West Bend argues that Banco Popular violated its common law duty to inquire as to the legitimacy of the checks Gizynski deposited for application to his personal mortgage. West Bend supports its claim with affidavits and deposition testimony from Banco Popular employees. Banco Popular does not contest that it violated its duty to inquire, perhaps because the evidence clearly demonstrates a violation.

"The common law of Illinois as of other states requires a bank, if someone tries to deposit a check made out to it in his own account, to exercise due care to make sure that the drawer (the third party) intended the depositor to receive the drawer's money." Travelers, 374 F.3d at 525 (citations omitted). In order to fulfill its duty, the bank must "check with the drawer or take other steps to make reasonably sure that the deposit is authorized." Id. at 526. Here, the uncontroverted evidence submitted to the Court demonstrates that Banco Popular did nothing to verify Gizynski's authority to deposit the checks to his personal account. West Bend presents testimony from Michael Randazzo, the current Senior Vice President and Director of Operations at Banco Popular, who was responsible for overseeing the loan and deposit operations for the bank in 2007 and 2008. (R. 125-4, Randazzo Dep., 7:5-9.) In a sworn affidavit to the Court, Mr. Randazzo describes the bank's processing of loan payments as follows:

4. Checks [sic] Payments are received by Banco's Payment Processing Department.

5. Once received, the checks are not sent to the loan officer handling the loan, but rather, a third party processing center who processes the payment and posts the items as paid to an account. The account to be credited is identified by a loan number that appears on either the check itself or the payment stub is mailed with the check payment.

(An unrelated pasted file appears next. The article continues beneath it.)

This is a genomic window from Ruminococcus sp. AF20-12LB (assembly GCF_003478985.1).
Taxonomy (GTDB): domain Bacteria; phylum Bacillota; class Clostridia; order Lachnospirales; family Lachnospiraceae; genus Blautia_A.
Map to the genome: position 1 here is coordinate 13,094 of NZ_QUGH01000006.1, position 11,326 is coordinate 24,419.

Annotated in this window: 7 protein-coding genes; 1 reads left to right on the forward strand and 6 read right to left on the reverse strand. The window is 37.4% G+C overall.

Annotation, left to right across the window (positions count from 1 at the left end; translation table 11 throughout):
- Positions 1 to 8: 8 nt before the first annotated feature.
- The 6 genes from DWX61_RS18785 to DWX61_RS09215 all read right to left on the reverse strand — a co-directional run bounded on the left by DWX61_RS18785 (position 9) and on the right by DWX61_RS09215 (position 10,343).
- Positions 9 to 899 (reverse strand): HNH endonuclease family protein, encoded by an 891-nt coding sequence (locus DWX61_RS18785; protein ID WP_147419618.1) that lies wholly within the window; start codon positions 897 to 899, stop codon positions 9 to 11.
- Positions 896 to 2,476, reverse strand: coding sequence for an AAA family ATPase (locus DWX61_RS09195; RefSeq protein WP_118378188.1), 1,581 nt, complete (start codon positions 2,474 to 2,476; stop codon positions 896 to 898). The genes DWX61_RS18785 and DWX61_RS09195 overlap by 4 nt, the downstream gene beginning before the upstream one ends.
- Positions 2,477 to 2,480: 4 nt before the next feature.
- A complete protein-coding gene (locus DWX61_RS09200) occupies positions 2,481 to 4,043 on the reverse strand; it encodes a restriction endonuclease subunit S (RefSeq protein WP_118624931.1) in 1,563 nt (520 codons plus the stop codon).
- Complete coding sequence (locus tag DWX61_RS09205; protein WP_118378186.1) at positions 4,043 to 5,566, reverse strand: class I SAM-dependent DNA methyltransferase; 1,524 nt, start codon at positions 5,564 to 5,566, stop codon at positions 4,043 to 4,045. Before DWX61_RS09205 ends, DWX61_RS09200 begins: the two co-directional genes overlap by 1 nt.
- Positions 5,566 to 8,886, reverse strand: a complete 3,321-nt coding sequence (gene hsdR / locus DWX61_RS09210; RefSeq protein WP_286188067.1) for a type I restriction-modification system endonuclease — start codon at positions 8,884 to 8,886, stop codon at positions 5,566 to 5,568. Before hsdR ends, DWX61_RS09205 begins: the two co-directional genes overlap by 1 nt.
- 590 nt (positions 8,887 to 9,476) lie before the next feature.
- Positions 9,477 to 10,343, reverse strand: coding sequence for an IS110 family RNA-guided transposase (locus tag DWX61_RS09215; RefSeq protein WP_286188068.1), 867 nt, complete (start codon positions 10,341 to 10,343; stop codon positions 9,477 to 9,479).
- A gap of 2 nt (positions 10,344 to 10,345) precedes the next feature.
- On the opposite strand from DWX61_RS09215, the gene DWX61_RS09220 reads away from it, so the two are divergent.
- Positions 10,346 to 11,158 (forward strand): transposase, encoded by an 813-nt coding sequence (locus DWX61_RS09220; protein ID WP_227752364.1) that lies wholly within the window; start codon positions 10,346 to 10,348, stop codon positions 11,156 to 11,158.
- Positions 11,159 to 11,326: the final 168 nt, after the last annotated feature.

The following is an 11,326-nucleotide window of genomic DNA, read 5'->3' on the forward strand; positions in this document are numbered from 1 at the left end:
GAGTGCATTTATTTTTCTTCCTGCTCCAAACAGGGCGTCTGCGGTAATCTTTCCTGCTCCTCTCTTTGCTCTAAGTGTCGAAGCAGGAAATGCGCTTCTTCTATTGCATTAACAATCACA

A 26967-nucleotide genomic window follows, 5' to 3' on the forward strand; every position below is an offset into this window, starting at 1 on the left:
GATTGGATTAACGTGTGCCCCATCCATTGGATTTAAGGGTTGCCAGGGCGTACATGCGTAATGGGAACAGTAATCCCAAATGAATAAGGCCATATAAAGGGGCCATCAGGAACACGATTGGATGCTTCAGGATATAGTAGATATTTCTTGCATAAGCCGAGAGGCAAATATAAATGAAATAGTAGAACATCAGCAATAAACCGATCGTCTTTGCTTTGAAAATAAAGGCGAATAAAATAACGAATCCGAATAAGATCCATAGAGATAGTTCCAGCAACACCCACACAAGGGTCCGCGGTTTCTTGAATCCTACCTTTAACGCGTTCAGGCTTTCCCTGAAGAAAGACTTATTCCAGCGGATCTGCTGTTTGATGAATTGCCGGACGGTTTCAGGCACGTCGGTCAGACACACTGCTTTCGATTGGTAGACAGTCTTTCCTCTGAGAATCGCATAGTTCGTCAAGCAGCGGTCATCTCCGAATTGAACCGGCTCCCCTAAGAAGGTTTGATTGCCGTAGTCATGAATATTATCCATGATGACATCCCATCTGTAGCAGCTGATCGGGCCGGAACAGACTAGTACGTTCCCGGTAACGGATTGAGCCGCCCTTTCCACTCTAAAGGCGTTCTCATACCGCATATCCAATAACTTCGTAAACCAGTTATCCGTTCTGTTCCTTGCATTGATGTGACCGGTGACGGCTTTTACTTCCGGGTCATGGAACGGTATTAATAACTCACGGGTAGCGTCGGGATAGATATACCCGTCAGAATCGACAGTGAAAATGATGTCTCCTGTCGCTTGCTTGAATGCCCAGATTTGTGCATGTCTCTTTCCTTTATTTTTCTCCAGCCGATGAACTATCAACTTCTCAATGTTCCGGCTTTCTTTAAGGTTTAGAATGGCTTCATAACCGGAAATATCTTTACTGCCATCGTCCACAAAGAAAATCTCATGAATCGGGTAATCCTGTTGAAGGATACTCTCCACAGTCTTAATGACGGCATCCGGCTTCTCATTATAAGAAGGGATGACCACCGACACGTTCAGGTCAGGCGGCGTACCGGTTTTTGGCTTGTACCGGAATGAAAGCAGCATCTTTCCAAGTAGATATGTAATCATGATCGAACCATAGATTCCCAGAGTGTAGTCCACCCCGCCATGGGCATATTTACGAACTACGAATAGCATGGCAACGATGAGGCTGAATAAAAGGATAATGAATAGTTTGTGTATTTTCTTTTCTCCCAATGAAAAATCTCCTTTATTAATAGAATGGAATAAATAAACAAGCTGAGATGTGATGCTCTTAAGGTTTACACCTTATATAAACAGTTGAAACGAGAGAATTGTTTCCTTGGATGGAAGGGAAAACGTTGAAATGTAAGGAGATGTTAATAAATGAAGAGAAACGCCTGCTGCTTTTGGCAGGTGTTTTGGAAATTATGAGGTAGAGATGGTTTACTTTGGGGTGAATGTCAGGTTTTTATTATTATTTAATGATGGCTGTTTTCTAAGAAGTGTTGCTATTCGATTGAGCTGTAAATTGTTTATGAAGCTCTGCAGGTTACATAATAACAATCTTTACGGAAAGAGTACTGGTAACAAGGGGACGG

6. After the payments are processed by the payment processing department, the payments would appear on a computer generated transaction history that would detail the date payment was made, the effective date of the transaction and the breakdown of how funds were posted...

(R. 125-4, Randazzo Aff.) Mr. Randazzo further stated, "This process is the standard practice at Banco regarding loan payment processing. The loan officer in charge of the account only sees a numerical report of the payments and has no contact with the actual check or other form of payment. Likewise, the payment processing employee who receives the check has no knowledge of facts underlying the account other than that payment was being made to the designated account loan number as listed on the check or payment stub payment itself." (Id. at ¶¶ 7,

8.) Nothing about this process suggests that Banco Popular's payment processing system includes -- at any point -- a step wherein the employee verifies the depositor's authority to apply a check drawn on a third party's account. Mr. Randazzo's deposition testimony unequivocally confirms that conclusion:

Q: Do [the people who work in the department that opens up the envelopes and matches loan payments to payment stubs] ever match up the name of the check to the borrower to make sure that a check that they've got in their -- let's say in their left hand is matching the borrower that's shown on the stub in their right hand?

A: Only if the stub was not included.

Q: Okay. So procedure at the Bank is not to ascertain who is making the payment and, and match that to the borrower if they have the stub and the check?

A: That's correct.

Q: So there is no internal procedure at your bank to identify payments that are coming from third parties that are being applied to personal indebtedness of customers at the Bank?

A: No.

(R. 125-4, Randazzo Dep., 12:14-24, 13:8-12.)

William Bolsen, a Vice President of Commercial Real Estate Lending at Banco Popular, provided similar testimony during his deposition. Moreover, Mr. Bolsen -- Gizynski's loan agent -- testified specifically as to Gizynski's loan payments:

Q: To your knowledge, did anyone on behalf of Banco Popular in 2008 investigate whether Belmont

State authorized the application of its funds represented by the checks [ ] to the personal indebtedness of Mark Gizynski to the Bank?

A: I do not believe that in 2008 anybody from the Bank made that inquiry, made those inquiries.